8 grams in my overly large Yixing pot. The cup is 125 ml to the top, so between 100-125 ml is fairly normal for me with this teapot. First cup looks smoky and orange, giving credence to the wrapper that this is stored maocha.
Give it to me
One rinse, I brace myself for bitter, smoky and over the top. Lately I've mostly gone in for older ones put up wet, am suddenly feeling a bit gun shy. Age and treachery always win out over youth and vigor, and I'm the aged one so bottoms up, old gal. Surprisingly not too bitter. A bit of buzz on the tongue. Second steep much more bitter. Smokiness confirmed, but not terribly overpowering. Got the leather going now. A bit of astringency but not tooth drying.

Six steeps in and the smokiness is gone now and the liquor turns more yellow. He's fairly full in the mouth and he tastes a bit citrusy. Ten steeps and my water is getting cool. He wants to quit before I do. Might let him rest a few hours, and then wake him up again with boiling water to find out what else he has in him. Anything more to this mix of chop, a few leaves and buds?
Live fast, love hard, die young and leave a beautiful memory
Those early cups remind me of my 2005 Menghai tuos. I own a 2008 Menghai tuo I bought from chawangshop, and could do a direct comparison. But even without doing that, based on my 2005 Menghai, the loose compression of this maocha won't hold up as long as the tightly wound tuos shaped young. My Menghai tuos leave me completely tea drunk and draped over the bar with my tongue hanging out. Right now I'm satisfied but not sated. A few more years of age on this loose plantation guy will improve him a little if he quits smoking, but I expect he'll fade out early.

Wait. This really isn't the truly Bad Cake I was searching for. I paid what, $36 and change? Seriously, I can do worse for a one-nighter with a guy who is or isn't what he says he is. And I can do better, and feel more grateful on my next date with a real Menghai man.

Requiescat in pace.

Sunday, August 10, 2014

Giant Steps 2012, or Do you have a Plan for Your Stash?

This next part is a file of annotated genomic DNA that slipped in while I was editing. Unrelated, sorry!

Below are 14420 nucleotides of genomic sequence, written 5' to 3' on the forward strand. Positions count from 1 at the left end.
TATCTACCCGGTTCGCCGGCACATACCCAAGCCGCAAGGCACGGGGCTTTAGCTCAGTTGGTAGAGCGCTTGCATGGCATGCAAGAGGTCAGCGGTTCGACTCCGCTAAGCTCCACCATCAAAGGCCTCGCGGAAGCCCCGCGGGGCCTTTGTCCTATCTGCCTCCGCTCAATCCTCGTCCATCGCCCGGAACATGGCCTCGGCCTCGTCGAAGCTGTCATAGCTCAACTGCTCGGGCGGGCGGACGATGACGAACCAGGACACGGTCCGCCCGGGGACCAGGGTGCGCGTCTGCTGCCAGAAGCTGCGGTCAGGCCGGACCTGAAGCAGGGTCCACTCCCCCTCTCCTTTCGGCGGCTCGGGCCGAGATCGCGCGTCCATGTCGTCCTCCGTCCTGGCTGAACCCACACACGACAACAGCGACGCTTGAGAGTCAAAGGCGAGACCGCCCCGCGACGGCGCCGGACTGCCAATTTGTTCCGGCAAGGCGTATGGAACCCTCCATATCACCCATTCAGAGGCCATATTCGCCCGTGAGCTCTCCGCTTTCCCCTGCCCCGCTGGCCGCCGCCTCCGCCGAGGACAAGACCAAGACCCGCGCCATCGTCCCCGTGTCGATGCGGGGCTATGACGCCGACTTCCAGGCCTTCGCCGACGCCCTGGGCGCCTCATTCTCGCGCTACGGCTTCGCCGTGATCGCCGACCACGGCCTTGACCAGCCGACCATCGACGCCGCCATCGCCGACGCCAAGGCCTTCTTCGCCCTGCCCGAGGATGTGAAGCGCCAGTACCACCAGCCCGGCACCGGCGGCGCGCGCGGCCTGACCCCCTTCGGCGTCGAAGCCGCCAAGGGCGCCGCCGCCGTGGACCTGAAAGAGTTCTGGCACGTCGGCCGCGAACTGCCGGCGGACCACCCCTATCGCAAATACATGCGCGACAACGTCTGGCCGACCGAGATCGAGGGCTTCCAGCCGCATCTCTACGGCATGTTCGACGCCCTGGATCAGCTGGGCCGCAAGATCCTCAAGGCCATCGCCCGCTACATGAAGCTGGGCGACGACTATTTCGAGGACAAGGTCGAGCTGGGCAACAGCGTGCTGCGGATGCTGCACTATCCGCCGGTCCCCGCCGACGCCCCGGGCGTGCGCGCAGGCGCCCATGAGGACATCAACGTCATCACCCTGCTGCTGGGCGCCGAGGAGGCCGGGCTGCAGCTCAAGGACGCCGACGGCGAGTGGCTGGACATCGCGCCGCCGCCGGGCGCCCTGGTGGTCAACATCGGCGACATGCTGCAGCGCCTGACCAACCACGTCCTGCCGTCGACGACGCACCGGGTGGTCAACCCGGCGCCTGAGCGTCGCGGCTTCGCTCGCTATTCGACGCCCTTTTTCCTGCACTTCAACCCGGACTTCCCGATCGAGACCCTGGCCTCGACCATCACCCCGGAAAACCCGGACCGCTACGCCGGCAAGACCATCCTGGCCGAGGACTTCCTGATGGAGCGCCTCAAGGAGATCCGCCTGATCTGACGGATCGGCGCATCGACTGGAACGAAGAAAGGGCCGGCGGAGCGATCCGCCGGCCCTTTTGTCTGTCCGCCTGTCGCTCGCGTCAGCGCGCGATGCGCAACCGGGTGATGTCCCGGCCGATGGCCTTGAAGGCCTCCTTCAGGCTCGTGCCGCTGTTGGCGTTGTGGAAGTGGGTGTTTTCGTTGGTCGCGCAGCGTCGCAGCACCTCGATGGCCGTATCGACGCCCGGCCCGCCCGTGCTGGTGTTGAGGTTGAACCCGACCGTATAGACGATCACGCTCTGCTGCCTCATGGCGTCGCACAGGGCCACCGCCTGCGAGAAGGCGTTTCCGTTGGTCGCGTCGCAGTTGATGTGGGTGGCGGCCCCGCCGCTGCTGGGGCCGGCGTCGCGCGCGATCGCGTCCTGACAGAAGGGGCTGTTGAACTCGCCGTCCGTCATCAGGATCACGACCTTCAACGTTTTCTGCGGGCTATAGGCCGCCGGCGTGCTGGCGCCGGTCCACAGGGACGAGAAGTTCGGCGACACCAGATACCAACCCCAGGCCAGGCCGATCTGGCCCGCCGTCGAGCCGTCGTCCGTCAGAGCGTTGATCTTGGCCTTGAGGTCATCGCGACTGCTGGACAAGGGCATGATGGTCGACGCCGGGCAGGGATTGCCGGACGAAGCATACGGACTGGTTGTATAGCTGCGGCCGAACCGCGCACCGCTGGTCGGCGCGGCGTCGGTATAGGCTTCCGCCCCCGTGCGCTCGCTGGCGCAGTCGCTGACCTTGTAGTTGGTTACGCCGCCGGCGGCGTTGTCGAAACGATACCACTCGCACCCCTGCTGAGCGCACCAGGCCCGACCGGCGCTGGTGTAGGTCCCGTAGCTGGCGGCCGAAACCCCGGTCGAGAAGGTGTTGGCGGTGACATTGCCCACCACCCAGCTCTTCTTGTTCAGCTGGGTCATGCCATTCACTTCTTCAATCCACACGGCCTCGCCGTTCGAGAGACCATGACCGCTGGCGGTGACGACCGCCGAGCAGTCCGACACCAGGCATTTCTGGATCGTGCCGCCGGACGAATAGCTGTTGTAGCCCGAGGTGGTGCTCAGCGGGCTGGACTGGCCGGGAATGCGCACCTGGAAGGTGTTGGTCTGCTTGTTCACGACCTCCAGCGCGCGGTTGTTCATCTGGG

Giant Steps 2012 by White2Tea
Just like Last Thoughts 2014, White2Tea's Giant Steps 2012 cake is part of my overall "Death by Tea" plan. I also chose it for the wrapper. For a very good reason.

Not long ago, MarshalN wrote "Drink Your Tea Now" on 4 April 2014, after he was asked to evaluate a man's stash for estate purposes (scroll down his blog to see Part 1 first).  Turns out the dead dude left a rather sizable number of puerh cakes, many of which had never even been cracked open. MarshalN took time to reflect upon the care with which the collector had gathered and stored all this tea that the recently departed fellow never tasted. This dead guy blog posting put me on pause. Time to face facts. For unless I want to become this dude, leaving a tea closet full of cakes I've never tasted to relatives who know nothing about tea, then I need a plan.

First Plank of the Plan: anyone looking at my stash after my official demise will know right now, with absolute certainty, that I will be gazing upon you in full-on tea jones and you will be haunted from the grave if you toss my tea. Yes, I plan to rise on the last day, and when I do I will first have lunch at Wisconsin River Meats, and then I will be looking for my stash. Count on it.

Second Plank of the Plan: don't buy any tea for the purposes of aging. Everything must be drinkable now. With the one exception of Giant Steps. Well, and possibly Amerykah 2014, but that's another story. For I will be drinking up my stash until it kills me.